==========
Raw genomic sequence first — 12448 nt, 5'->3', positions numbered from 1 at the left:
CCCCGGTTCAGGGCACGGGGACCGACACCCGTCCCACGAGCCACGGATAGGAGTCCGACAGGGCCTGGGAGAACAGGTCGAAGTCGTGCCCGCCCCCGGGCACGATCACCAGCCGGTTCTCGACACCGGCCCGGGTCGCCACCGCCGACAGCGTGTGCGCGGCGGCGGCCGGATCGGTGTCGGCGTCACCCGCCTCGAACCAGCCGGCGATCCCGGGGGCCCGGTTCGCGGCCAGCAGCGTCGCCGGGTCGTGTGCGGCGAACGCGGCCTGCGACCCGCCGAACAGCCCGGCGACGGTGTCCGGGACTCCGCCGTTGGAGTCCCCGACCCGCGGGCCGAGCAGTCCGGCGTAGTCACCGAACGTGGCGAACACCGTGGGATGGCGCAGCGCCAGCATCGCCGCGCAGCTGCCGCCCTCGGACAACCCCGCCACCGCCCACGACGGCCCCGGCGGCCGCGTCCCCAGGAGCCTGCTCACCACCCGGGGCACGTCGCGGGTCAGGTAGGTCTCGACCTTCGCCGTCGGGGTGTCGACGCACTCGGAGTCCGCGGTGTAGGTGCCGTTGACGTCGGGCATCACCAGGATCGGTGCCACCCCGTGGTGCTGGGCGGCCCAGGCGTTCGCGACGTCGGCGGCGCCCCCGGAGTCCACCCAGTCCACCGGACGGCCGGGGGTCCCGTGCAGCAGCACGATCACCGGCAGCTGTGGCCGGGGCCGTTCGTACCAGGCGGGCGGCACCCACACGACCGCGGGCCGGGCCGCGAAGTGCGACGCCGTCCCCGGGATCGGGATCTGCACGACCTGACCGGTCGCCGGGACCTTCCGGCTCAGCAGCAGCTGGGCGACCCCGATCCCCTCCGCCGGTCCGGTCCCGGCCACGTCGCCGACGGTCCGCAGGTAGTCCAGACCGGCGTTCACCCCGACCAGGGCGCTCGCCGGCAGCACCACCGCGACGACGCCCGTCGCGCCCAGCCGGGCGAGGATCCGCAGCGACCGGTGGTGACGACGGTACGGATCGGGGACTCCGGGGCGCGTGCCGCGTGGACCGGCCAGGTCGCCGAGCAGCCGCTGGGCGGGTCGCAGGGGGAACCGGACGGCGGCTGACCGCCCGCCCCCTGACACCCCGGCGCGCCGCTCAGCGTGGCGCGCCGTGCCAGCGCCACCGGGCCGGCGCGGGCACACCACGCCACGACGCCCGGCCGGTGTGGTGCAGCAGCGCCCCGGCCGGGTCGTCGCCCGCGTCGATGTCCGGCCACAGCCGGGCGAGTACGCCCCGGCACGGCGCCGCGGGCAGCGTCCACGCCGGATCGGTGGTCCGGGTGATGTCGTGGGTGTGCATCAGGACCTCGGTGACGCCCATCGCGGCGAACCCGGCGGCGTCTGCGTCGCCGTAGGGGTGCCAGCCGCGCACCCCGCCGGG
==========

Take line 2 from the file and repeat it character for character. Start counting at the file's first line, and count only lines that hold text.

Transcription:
CCCCGGTTCAGGGCACGGGGACCGACACCCGTCCCACGAGCCACGGATAGGAGTCCGACAGGGCCTGGGAGAACAGGTCGAAGTCGTGCCCGCCCCCGGGCACGATCACCAGCCGGTTCTCGACACCGGCCCGGGTCGCCACCGCCGACAGCGTGTGCGCGGCGGCGGCCGGATCGGTGTCGGCGTCACCCGCCTCGAACCAGCCGGCGATCCCGGGGGCCCGGTTCGCGGCCAGCAGCGTCGCCGGGTCGTGTGCGGCGAACGCGGCCTGCGACCCGCCGAACAGCCCGGCGACGGTGTCCGGGACTCCGCCGTTGGAGTCCCCGACCCGCGGGCCGAGCAGTCCGGCGTAGTCACCGAACGTGGCGAACACCGTGGGATGGCGCAGCGCCAGCATCGCCGCGCAGCTGCCGCCCTCGGACAACCCCGCCACCGCCCACGACGGCCCCGGCGGCCGCGTCCCCAGGAGCCTGCTCACCACCCGGGGCACGTCGCGGGTCAGGTAGGTCTCGACCTTCGCCGTCGGGGTGTCGACGCACTCGGAGTCCGCGGTGTAGGTGCCGTTGACGTCGGGCATCACCAGGATCGGTGCCACCCCGTGGTGCTGGGCGGCCCAGGCGTTCGCGACGTCGGCGGCGCCCCCGGAGTCCACCCAGTCCACCGGACGGCCGGGGGTCCCGTGCAGCAGCACGATCACCGGCAGCTGTGGCCGGGGCCGTTCGTACCAGGCGGGCGGCACCCACACGACCGCGGGCCGGGCCGCGAAGTGCGACGCCGTCCCCGGGATCGGGATCTGCACGACCTGACCGGTCGCCGGGACCTTCCGGCTCAGCAGCAGCTGGGCGACCCCGATCCCCTCCGCCGGTCCGGTCCCGGCCACGTCGCCGACGGTCCGCAGGTAGTCCAGACCGGCGTTCACCCCGACCAGGGCGCTCGCCGGCAGCACCACCGCGACGACGCCCGTCGCGCCCAGCCGGGCGAGGATCCGCAGCGACCGGTGGTGACGACGGTACGGATCGGGGACTCCGGGGCGCGTGCCGCGTGGACCGGCCAGGTCGCCGAGCAGCCGCTGGGCGGGTCGCAGGGGGAACCGGACGGCGGCTGACCGCCCGCCCCCTGACACCCCGGCGCGCCGCTCAGCGTGGCGCGCCGTGCCAGCGCCACCGGGCCGGCGCGGGCACACCACGCCACGACGCCCGGCCGGTGTGGTGCAGCAGCGCCCCGGCCGGGTCGTCGCCCGCGTCGATGTCCGGCCACAGCCGGGCGAGTACGCCCCGGCACGGCGCCGCGGGCAGCGTCCACGCCGGATCGGTGGTCCGGGTGATGTCGTGGGTGTGCATCAGGACCTCGGTGACGCCCATCGCGGCGAACCCGGCGGCGTCTGCGTCGCCGTAGGGGTGCCAGCCGCGCACCCCGCCGGG